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Call to Action: Implementation of Innovative, Global Strategies for Alzheimer’s Accurate Diagnosis

Call to Action: Davos Alzheimer’s Collaborative Calls for the Implementation of Innovative, Global Strategies for Alzheimer’s Accurate Diagnosis.

We are entering a new, critical period for the global response to Alzheimer’s disease with novel treatments and diagnostic tests poised to transform care. However, in order for patients, clinicians, and families to realize the benefits of these innovations, health systems, governments, and other stakeholders must prioritize implementation to speed clinical adoption and broaden access.

On June 18th, the Davos Alzheimer’s Collaborative (DAC) Healthcare System Preparedness Learning Laboratory convened 450+ stakeholders from 45 countries and 270+ organizations to explore the current landscape for clinical adoption of blood biomarkers, introduce DAC Healthcare System Preparedness’s (DAC-SP) newly launched Accurate Diagnosis (AccDx) program, and discuss ongoing collaborations with organizations around the world to speed and scale early detection and accurate diagnosis of Alzheimer’s disease and related dementias.

The discussion featured perspectives from: Karen Blackmon, Imarisha Center for Healthy Brain Aging, Brain and Mind Institute, Aga Khan University; Jeff Burns, University of Kansas Alzheimer’s Disease Research Center; Amy Deckert, Davos Alzheimer’s Collaborative; Ishtar Govia, Amagi Health, Ltd.; Atsushi Iwata, Tokyo Metropolitan Institute for Geriatrics and Gerontology; Tim MacLeod, Davos Alzheimer’s Collaborative; Lefkos Middleton, School of Public Health, Imperial College London; Michelle Mielke, Wake Forest University School of Medicine; Suzanne Schindler, Washington University; and George Vradenburg, Davos Alzheimer’s Collaborative.

As next steps, DAC calls on governments, healthcare systems, global organizations, the private sector, and other stakeholders to implement several key actions:

1 Accelerate clinical adoption of blood biomarker tests and other innovative diagnostic tools. Blood tests for amyloid pathology are now available in multiple countries and hold great promise for early detection and accurate diagnosis. However, there is a need to translate research into pragmatic guidance for healthcare systems and clinicians to determine appropriate tests for their context of use, interpret results, and how to integrate tests into routine clinical practice in real world care settings. The recent CEOi Blood Biomarker Working Group publication in Nature Reviews Neurology represents an important step forward, laying out performance standards to guide health systems as they select and adopt blood tests in the United States.

1 Bridge healthcare system gaps to drive towards accessible, early, and accurate diagnosis. The first-of-its-kind DAC-SP AccDx program recently launched with 8 sites from 5 countries, to adopt innovative blood biomarker tests in the diagnostic pathway. Partners are already working together through a Community of Practice to share learnings and find solutions to common challenges. Findings will be shared at future DAC events, including the Learning Laboratory and build on the DAC-SP Early Detection Blueprint.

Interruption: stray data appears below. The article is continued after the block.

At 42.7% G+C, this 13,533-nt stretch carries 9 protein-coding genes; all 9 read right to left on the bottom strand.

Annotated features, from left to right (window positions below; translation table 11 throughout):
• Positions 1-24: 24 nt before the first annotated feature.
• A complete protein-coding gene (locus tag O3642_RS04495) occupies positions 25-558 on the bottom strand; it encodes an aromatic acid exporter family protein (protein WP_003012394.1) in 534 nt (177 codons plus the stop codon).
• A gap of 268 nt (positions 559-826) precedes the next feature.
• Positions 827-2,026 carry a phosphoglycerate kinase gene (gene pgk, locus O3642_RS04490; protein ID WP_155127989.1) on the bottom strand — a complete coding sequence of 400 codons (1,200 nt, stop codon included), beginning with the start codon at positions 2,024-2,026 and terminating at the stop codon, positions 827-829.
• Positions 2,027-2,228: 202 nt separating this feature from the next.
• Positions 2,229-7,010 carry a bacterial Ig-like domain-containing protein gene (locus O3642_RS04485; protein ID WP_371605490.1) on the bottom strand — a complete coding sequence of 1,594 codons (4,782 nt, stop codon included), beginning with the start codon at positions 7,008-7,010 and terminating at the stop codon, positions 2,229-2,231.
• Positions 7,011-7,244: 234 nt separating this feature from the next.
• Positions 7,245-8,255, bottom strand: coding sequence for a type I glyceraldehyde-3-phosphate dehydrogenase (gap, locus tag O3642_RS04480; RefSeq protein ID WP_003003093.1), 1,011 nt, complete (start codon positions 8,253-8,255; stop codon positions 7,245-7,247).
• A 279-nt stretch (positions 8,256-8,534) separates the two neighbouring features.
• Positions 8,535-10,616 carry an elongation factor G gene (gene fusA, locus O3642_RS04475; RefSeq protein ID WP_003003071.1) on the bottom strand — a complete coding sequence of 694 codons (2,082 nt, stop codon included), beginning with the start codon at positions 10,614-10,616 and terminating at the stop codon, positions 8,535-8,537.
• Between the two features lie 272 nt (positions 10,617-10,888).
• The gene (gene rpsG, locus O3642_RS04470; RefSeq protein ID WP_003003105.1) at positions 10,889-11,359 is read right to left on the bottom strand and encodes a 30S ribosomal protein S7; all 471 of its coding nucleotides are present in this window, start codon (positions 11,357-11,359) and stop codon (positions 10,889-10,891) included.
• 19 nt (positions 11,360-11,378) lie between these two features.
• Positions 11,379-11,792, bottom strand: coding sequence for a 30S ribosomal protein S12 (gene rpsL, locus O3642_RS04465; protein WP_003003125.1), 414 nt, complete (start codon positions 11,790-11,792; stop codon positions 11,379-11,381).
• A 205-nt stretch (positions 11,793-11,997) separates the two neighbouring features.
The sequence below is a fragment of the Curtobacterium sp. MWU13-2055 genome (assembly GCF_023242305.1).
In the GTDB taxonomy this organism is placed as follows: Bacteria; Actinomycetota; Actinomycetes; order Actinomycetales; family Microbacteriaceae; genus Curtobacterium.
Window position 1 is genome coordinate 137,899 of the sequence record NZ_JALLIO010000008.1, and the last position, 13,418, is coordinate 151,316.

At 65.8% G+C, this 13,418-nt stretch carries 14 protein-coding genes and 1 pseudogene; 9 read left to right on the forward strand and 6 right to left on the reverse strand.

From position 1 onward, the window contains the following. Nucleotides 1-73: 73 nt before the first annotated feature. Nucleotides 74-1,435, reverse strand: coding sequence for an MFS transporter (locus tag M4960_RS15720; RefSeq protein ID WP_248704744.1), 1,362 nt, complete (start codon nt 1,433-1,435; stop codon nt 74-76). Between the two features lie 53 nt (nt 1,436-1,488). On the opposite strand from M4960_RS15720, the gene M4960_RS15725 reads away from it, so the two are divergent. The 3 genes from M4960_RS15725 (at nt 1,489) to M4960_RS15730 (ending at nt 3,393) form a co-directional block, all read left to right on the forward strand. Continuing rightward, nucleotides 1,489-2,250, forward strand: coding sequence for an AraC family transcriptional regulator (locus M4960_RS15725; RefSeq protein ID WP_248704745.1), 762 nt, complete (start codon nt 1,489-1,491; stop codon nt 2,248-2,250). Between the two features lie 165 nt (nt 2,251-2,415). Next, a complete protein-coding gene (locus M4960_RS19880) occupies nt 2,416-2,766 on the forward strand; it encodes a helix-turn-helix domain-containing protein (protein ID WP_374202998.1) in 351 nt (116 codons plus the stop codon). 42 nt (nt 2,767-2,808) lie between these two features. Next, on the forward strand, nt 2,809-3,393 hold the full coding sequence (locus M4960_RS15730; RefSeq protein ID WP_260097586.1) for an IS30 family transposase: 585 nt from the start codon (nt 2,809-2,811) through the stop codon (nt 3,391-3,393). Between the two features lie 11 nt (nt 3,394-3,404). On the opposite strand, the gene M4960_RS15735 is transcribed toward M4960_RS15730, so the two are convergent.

1 Prioritize education and support for primary care providers. Clinician education related to new diagnostic screening and tests is essential, especially at the primary care level. Today, the majority of people with cognitive impairment are still not identified, resulting in individuals not having access to critical care and support services in a timely manner. For new tests, primary care providers need help understanding the difference between Alzheimer’s disease and dementia, when to provide the tests, how to interpret and disclose results, what steps to take after diagnosis, and how best to engage with specialists.

2 Advance, fund, and scale global implementation and innovation. Governments, global organizations, and the Alzheimer’s disease community cannot afford to wait on the challenges faced by LMICs, home to the majority of people with dementia. Our collective efforts in high resource settings will help inform infrastructure needs in LMICs. At the same time, innovations from LMICs have the potential to deliver important benefits to the globe, with opportunities of lower costs and greater scalability. DAC-funded programs in Jamaica to identify and address reversible causes of cognitive impairment and research on fluid biomarkers and cognitive assessments in Kenya are part of this journey. Programs such as these should be a policy and funding priority for governments, foundations, multilateral organizations, and others, given the size of the challenge, the immense economic impact, and promising advancements on the horizon.

After decades of effort, we are finally seeing vital new diagnostics and treatments poised to move from the lab to the clinic. Our challenge now is to accelerate this process, far faster than the typical 17-20 years for routine use of clinical innovations, while ensuring new tools are used appropriately for the millions of families affected by Alzheimer’s disease in every country and community around the world.

DAC Healthcare System Preparedness Program will continue collaborating with our partners to advance these goals, share findings through our Learning Laboratory, and equip healthcare systems to implement adaptable, proven solutions.